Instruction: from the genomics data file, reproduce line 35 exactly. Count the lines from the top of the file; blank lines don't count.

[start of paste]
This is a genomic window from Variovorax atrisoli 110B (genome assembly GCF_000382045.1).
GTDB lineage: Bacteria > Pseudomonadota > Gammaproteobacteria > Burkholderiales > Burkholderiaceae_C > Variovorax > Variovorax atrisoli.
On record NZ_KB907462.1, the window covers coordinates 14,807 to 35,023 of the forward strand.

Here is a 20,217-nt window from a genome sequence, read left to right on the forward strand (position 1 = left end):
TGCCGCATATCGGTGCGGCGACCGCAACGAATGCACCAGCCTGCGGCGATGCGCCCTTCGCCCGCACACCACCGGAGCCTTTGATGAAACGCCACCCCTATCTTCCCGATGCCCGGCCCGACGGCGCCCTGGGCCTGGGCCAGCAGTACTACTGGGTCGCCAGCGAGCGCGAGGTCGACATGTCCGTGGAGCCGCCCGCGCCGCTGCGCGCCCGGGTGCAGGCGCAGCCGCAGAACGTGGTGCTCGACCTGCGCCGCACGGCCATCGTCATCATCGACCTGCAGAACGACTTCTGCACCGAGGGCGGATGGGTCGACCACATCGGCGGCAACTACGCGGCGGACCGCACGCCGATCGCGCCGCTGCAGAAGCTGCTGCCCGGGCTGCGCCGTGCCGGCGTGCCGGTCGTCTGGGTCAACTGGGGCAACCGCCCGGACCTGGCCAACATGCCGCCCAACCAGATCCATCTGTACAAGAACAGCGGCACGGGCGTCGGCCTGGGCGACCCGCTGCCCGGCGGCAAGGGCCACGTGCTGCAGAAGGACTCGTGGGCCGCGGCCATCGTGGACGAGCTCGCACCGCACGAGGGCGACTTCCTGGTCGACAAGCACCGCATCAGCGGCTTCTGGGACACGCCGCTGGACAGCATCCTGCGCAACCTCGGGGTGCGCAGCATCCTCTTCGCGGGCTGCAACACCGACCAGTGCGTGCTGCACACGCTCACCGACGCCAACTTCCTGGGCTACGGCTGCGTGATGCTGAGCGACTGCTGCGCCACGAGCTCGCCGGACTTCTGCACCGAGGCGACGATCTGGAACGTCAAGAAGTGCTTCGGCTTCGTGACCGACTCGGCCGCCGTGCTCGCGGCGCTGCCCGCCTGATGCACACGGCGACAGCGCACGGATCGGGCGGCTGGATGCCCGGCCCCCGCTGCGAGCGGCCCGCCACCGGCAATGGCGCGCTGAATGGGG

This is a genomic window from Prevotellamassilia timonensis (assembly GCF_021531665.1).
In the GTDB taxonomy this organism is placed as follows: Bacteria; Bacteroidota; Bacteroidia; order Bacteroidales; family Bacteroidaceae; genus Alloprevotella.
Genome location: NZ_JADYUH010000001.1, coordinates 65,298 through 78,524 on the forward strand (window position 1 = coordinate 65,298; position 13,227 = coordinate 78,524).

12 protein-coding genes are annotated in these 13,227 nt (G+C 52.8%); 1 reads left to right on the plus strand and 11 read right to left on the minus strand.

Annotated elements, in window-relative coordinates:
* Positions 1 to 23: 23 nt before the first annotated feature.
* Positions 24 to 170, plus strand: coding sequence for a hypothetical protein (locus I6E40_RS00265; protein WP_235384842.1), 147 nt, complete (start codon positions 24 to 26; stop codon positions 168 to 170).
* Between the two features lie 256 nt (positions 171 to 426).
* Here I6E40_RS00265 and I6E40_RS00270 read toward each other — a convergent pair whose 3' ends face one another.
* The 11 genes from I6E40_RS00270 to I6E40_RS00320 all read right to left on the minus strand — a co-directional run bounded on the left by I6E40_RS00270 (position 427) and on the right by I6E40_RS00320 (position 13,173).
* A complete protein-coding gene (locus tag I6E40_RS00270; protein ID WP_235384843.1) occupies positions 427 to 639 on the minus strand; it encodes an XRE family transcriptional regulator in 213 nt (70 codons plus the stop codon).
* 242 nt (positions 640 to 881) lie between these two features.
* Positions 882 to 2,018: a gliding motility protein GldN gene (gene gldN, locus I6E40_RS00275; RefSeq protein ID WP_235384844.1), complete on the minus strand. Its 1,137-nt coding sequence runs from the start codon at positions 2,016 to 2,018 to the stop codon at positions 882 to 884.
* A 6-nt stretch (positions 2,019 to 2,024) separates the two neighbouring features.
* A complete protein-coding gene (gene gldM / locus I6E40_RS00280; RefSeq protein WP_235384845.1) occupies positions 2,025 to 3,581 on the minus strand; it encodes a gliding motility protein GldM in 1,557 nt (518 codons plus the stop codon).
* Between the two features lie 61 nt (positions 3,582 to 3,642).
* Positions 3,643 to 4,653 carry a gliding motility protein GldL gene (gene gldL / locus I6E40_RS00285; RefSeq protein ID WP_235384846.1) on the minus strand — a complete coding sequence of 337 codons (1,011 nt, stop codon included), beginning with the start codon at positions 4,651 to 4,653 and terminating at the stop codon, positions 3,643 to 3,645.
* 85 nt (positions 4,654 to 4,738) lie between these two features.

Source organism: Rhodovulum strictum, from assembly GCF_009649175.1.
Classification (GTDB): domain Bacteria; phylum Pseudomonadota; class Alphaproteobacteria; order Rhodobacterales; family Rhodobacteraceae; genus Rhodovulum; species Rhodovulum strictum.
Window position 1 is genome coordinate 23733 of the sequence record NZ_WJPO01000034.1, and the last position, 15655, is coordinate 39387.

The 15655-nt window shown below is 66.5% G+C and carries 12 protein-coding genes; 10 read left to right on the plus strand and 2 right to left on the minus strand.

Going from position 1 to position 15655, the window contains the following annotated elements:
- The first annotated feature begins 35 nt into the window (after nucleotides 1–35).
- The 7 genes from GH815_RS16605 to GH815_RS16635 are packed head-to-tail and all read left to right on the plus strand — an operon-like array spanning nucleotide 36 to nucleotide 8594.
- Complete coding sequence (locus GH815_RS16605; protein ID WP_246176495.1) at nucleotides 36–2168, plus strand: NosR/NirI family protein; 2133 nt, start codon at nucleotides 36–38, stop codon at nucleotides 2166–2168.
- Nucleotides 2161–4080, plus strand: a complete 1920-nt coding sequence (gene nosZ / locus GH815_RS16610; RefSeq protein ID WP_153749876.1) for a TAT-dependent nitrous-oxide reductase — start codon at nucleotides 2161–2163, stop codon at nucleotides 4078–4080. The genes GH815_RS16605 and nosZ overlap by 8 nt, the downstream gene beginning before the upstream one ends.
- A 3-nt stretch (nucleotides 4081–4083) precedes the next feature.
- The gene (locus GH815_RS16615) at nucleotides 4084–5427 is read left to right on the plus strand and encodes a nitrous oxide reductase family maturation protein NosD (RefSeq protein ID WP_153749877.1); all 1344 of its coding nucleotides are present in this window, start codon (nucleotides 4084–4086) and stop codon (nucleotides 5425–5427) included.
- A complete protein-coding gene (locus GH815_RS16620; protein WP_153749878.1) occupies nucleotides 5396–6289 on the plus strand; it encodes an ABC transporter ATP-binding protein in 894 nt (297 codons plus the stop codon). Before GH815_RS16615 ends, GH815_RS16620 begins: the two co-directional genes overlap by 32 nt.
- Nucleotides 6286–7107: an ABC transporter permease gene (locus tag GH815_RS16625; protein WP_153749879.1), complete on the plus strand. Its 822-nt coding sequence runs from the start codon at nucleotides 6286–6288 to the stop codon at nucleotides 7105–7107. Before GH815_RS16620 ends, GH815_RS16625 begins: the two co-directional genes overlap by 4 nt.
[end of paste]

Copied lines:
- A complete protein-coding gene (locus GH815_RS16620; protein WP_153749878.1) occupies nucleotides 5396–6289 on the plus strand; it encodes an ABC transporter ATP-binding protein in 894 nt (297 codons plus the stop codon). Before GH815_RS16615 ends, GH815_RS16620 begins: the two co-directional genes overlap by 32 nt.